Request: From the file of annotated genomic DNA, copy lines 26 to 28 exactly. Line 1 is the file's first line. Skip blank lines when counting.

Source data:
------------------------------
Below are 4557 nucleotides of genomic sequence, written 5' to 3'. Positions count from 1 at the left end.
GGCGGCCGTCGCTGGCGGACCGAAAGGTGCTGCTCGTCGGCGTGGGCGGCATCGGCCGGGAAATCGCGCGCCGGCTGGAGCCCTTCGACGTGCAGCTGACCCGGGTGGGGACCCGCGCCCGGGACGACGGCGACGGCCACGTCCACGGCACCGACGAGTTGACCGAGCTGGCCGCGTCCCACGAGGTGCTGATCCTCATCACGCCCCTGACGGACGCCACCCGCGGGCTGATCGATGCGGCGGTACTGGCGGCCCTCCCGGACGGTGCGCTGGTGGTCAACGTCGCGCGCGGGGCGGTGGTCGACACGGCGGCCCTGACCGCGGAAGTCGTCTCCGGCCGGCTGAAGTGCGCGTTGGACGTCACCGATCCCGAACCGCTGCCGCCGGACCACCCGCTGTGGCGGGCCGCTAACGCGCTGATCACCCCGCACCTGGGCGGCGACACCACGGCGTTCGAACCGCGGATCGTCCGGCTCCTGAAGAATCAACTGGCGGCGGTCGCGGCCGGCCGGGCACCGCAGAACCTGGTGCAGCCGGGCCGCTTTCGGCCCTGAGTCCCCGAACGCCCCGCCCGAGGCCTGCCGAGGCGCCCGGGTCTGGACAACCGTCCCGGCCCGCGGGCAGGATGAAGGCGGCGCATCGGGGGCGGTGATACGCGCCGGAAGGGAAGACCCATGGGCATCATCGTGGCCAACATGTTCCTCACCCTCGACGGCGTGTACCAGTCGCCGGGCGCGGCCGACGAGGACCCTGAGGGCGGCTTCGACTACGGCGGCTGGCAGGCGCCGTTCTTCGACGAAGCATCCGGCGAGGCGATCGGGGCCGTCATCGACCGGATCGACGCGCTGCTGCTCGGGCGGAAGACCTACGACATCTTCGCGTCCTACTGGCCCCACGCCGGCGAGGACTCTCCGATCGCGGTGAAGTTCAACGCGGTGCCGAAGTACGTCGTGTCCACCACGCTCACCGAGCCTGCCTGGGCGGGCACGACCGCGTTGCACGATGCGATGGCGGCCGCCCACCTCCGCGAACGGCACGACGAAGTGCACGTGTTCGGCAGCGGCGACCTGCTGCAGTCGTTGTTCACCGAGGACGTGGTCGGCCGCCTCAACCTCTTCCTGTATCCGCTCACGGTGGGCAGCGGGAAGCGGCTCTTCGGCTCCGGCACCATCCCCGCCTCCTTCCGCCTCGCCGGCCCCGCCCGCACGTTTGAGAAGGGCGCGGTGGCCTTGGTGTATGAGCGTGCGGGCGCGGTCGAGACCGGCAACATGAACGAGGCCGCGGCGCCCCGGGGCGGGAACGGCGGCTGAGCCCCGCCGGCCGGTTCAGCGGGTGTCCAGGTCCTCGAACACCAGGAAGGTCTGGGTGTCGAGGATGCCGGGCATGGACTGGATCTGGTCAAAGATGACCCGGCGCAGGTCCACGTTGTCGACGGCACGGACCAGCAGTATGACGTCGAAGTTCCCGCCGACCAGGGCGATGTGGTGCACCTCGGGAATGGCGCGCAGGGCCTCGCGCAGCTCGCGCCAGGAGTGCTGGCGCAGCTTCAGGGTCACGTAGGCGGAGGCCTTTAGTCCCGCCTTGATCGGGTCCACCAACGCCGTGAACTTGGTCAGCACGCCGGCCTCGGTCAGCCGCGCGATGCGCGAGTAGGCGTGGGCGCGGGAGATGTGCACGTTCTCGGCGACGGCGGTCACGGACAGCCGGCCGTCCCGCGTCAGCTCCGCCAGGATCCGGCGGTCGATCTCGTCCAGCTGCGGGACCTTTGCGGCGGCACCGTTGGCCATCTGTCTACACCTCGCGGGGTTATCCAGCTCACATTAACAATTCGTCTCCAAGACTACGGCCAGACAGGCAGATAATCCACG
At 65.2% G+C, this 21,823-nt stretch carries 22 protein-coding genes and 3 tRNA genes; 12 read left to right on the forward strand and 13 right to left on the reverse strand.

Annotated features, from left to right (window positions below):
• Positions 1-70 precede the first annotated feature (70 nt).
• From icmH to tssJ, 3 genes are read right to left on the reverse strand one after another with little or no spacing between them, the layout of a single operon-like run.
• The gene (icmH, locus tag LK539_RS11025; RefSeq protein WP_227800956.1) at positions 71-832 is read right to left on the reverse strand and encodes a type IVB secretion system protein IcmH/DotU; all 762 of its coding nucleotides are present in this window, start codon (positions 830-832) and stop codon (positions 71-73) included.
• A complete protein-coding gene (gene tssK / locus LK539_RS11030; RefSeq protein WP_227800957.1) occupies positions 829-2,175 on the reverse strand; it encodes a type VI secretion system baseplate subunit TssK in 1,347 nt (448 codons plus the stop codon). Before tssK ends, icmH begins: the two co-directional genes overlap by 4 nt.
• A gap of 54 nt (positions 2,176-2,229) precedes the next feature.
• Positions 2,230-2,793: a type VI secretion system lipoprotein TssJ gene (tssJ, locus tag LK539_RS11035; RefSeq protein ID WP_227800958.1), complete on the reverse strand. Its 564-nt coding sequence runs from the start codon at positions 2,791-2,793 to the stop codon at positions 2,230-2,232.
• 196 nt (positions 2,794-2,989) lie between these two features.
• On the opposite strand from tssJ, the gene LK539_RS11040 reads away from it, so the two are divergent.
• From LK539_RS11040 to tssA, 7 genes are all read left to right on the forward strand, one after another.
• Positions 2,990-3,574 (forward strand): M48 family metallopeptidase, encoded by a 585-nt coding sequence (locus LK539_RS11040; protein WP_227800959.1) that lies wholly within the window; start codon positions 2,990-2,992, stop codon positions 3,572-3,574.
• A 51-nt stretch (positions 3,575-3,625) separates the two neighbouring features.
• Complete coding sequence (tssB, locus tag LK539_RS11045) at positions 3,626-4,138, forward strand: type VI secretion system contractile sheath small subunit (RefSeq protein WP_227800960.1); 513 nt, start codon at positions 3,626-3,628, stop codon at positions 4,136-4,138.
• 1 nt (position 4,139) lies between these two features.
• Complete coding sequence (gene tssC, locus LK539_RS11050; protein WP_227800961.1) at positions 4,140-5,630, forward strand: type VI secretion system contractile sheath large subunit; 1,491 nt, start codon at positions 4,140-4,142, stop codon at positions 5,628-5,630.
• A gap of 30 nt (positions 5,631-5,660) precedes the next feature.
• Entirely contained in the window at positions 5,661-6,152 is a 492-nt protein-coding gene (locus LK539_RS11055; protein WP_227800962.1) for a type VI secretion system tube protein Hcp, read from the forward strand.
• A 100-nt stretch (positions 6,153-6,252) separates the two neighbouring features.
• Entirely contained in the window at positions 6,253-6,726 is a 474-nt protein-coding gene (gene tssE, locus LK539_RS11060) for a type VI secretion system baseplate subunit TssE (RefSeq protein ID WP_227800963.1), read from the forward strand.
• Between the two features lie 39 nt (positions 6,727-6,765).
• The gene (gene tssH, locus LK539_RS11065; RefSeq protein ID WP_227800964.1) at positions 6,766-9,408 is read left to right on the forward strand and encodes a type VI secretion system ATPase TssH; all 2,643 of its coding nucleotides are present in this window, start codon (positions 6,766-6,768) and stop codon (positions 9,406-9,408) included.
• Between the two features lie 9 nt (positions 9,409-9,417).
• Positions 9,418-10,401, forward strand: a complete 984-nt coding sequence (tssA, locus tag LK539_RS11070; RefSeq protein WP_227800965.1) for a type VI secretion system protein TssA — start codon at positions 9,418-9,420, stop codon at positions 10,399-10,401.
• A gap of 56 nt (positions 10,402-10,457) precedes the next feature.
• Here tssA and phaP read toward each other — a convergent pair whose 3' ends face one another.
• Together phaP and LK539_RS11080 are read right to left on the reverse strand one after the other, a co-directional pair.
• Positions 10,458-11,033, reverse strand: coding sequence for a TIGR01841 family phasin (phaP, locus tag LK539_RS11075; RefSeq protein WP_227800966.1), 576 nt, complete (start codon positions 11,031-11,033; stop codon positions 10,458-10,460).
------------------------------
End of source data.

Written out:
• Positions 9,418-10,401, forward strand: a complete 984-nt coding sequence (tssA, locus tag LK539_RS11070; RefSeq protein WP_227800965.1) for a type VI secretion system protein TssA — start codon at positions 9,418-9,420, stop codon at positions 10,399-10,401.
• A gap of 56 nt (positions 10,402-10,457) precedes the next feature.
• Here tssA and phaP read toward each other — a convergent pair whose 3' ends face one another.